Jealousy-Tinged Grenade Attack Case Reaches High Court

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Sok Kimly walks through alcohol spray as she arrives to the Supreme Court on October 12, 2021. (Ouch Sony/VOD)

A woman convicted of masterminding a 2016 grenade attack in central Phnom Penh targeting her cheating boyfriend made an appeal at the Supreme Court that she had only sought for him to be threatened.

The Supreme Court on Tuesday heard appeals from the defendant as part of two linked cases over a tumultuous relationship that have seen convictions against the woman and seven accomplices.

The attack took place in early September 2016 when two people on a motorcycle were seen in leaked CCTV footage throwing a grenade on Street 163 in Boeng Keng Kang III, after which a white SUV drove over the exploding ordnance. The blast injured four bystanders and damaged three vehicles.

After initially being pegged as a larger attack by a National Police spokesperson, Sok Kimly and four others were arrested for attempting to murder her boyfriend Ear Lyhour. Three Vietnamese nationals were also arrested for attempting to kill Lyhour in a separate attack — again at the alleged behest of Kimly, though an attack was not carried out.

Kimly, Bun Pheakdey and Sak Mab were convicted for premeditated murder and sentenced to life in prison and two others, Nou Somban and Pheakdey’s girlfriend Bou Sopheap, were convicted as accomplices to the crime and imprisoned for 30 years.

The prosecution’s case alleged that Kimly had hired Pheakdey and Sopheap to kill her boyfriend, and they then hired Mab to assist. Pheakdey and Mab were on the motorcycle when Mab threw the grenade.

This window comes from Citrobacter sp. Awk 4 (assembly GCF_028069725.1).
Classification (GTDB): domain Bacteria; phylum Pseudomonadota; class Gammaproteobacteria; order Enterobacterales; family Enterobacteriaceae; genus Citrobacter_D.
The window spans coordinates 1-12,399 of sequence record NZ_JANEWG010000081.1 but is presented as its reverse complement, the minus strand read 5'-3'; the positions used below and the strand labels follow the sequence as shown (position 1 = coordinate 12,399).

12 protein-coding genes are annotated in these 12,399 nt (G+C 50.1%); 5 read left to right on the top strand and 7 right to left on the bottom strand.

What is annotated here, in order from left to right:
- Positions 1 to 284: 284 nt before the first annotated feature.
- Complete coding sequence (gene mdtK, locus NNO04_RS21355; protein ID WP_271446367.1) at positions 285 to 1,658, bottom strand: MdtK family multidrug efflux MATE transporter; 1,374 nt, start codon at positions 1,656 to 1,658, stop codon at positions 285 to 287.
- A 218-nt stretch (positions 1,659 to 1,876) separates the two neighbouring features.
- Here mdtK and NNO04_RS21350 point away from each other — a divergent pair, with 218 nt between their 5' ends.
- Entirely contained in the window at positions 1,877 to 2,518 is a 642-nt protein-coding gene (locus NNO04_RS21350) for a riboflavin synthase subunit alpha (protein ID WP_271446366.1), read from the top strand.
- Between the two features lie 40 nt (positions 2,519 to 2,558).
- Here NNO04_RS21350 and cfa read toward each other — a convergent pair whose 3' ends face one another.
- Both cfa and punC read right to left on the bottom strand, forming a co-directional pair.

An Appeal Court panel upheld the verdict but reduced the three life sentences to 30 years in prison each.

However, defense lawyer Yon Bunna asked for the case to be sent back to the Appeal Court because it had ignored testimony that could exonerate Kimly. The accused wanted Pheakdey to only threaten her boyfriend but had not instructed anyone to kill him, Bunna said, adding that Pheakdey went above and beyond Kimly’s brief.

“Her intention was to use violence, because she loved Lyhour so much and this led to jealousy and did not want him to have a mistress outside,” Bunna said, adding that Kimly wanted at most Lyhour’s limbs broken and would have used better options than a grenade attack to kill him if she wanted to do so.

When Kimly testified, she said: “I did not want to kill him. I felt jealous because I loved him so much and I asked Pheakdey to threaten him.”

The case involved five plaintiffs, Lyhour and the four people injured, who had later retracted their complaints.

Seng Chea, one of the plaintiffs in court, told the judges he had no intention to pursue the complaint nor was he demanding any damages, and asked the court to not summon him again.

In the second case involving the Vietnamese nationals, Kimly was convicted as an insitigator of attempted murder and the three others were charged as accomplices. All four were given 10 years each, which was upheld by the Appeal Court.

Bunna, Kimly’s defense lawyer, said that while she had again plotted to threaten her boyfriend she had not followed through on her intentions and that she could not be held responsible for a crime that was not committed.

“When the plan has not been implemented, can there be responsibility or not? Please consider getting my client off the charge.”

Deputy general prosecutor Ouk Kimsith said the alleged killer had not gone ahead with the murder and had returned the gun to Kimly, so it was up to the judges if they wanted to drop the charge of instigator.

According to the Cambodia Criminal Code, an instigator can be punished only if the felony or misdemeanour was committed or attempted.

The court is set to deliver a decision on both cases on October 19.


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